KRISTINN HRAFNSSON: I mean, the Wired story is overstating his role, and he’s probably relying on himself, and he has been extremely economical with the truth, not to say the least. He had a minor role as a volunteer within the organization, not for a long time, for a period of a few months. He was a moderator in an open chat room pertaining to WikiLeaks matter, and he was tasked with overseeing the sales of mugs and T-shirts with WikiLeaks logos, which ended up in him basically stealing more than $50,000, and which he had to charge him to the police for that theft, and he’s now under investigation. He was already out of—without any contact with the inside of the organization after he entered the U.S. embassy in Iceland and offered his help in August 2011. So—but he is a—he’s, unfortunately, a person that has overstated his own role, and that is reflected in the Wired magazine. And at no point did he have any access to sensitive information while in contact with the organization. But he did, of course, come to—in contact with Julian and was photographed with him, etc.
AMY GOODMAN: Wired writes, "’It’s a sign that the FBI views WikiLeaks as a suspected criminal organization rather than a news organization,’ says Stephen Aftergood of the Federation of American Scientists’ Project on Government Secrecy." He says, "WikiLeaks was something new, so I think the FBI had to make a choice at some point as to how to evaluate it: Is this The New York Times, or is this something else? And they clearly decided it was something else." Kristinn?
KRISTINN HRAFNSSON: They did send a Gulfstream jet with six agents and two prosecutors from Alexandria, Virginia, to Iceland in August 2011 and interviewed and interrogated this young man, with a minimal role within the organization, for five days, stayed in the country of Iceland even after the minister of interior had indicated that their presence was not welcome because they had come to the country on false pretenses. They were basically kicked out of Iceland.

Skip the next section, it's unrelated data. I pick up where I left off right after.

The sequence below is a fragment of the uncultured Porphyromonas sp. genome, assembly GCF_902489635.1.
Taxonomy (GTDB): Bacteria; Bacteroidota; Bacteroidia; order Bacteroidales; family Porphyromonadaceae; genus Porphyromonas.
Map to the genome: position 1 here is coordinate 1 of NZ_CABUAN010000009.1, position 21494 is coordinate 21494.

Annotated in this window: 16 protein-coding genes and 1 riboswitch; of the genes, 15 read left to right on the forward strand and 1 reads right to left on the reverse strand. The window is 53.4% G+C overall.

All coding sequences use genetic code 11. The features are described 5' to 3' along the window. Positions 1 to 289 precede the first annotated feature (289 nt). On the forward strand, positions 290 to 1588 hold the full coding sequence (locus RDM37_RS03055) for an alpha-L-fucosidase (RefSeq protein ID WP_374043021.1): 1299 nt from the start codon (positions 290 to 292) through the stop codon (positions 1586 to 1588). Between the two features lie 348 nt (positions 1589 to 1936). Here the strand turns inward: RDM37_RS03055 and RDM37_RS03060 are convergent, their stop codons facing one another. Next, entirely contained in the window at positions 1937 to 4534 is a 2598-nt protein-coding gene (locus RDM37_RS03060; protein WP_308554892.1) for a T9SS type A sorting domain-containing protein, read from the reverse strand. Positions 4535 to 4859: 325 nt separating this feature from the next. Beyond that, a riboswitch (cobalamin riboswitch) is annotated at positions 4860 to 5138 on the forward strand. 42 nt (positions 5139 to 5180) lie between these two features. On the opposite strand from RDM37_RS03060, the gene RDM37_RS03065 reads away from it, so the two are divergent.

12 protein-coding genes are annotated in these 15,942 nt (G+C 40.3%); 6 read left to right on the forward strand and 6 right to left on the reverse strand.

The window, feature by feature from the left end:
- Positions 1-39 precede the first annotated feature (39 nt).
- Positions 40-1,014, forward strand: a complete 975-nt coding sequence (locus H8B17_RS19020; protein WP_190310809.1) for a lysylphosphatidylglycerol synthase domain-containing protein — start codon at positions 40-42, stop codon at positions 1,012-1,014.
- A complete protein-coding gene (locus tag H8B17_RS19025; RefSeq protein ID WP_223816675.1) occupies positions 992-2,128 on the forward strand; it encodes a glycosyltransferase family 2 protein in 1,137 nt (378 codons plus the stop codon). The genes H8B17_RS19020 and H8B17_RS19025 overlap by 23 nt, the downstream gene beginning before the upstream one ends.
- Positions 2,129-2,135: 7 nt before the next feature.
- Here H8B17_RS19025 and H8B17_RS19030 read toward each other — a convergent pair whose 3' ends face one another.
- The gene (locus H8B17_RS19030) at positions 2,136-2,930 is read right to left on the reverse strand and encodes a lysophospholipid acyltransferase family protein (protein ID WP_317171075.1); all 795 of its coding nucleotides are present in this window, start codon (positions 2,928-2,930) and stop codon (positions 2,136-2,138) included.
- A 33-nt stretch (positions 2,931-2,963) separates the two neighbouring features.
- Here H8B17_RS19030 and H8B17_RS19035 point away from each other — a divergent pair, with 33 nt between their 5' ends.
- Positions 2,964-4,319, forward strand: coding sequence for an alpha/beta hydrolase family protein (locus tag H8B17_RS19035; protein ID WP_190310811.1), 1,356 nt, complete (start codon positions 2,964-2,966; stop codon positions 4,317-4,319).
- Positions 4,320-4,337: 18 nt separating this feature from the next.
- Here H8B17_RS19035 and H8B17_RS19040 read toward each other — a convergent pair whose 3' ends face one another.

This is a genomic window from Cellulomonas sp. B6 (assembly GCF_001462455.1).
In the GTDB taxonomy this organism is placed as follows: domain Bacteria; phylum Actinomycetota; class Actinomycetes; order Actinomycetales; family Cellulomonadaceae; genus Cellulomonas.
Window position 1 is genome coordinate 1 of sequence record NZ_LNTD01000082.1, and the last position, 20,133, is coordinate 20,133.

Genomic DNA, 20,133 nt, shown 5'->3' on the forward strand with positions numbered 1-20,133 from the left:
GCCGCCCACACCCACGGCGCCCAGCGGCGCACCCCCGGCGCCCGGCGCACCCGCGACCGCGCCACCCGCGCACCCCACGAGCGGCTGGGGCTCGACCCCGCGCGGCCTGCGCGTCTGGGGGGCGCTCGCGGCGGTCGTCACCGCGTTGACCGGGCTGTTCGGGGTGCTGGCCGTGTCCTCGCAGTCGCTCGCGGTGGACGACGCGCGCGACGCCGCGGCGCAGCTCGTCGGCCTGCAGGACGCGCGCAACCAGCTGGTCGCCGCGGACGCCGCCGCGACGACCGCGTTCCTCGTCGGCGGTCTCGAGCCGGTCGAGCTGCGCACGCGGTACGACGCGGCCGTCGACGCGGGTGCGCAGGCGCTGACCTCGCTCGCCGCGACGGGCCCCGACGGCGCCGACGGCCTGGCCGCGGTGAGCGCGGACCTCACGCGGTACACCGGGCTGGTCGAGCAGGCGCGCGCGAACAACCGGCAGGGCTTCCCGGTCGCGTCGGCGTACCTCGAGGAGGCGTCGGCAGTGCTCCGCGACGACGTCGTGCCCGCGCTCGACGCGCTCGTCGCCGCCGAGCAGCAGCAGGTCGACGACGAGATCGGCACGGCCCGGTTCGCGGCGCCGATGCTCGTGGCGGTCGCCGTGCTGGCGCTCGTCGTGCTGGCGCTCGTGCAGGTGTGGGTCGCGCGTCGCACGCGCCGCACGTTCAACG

AMY GOODMAN: What were the false pretenses?
KRISTINN HRAFNSSON: The pretense was that they were coming to the country to assist Iceland because of a possible imminent attack on the computer infrastructure in the country. But the real reason why they went to all this trouble for a—one volunteer, which they tried to get wear a mic and tried to reestablish connection with Assange. They paid for his information. They flew him to Copenhagen. They flew him to Washington.
AMY GOODMAN: This guy, Siggi.
KRISTINN HRAFNSSON: This guy, Siggi. But it shows the extent of the investigation, which is ongoing behind the secret wall of a grand jury in Alexandria, Virginia. Over a year ago, a year-and-a-half ago, we learned, through the Bradley Manning hearing, that they had collected more than 42,000 pages of documents in that investigation. It has been revealed through FOIA requests in Australia that Australian diplomats in Washington had been told by State Department officials that the investigation into WikiLeaks, which is ongoing and is aimed at six individuals described as founders and managers of the organization, is now fast becoming the most extensive criminal investigation in this country against a journalistic organization that I’m now working for. That is outrageous. But it showed how afraid the people in power are of information getting out to the public.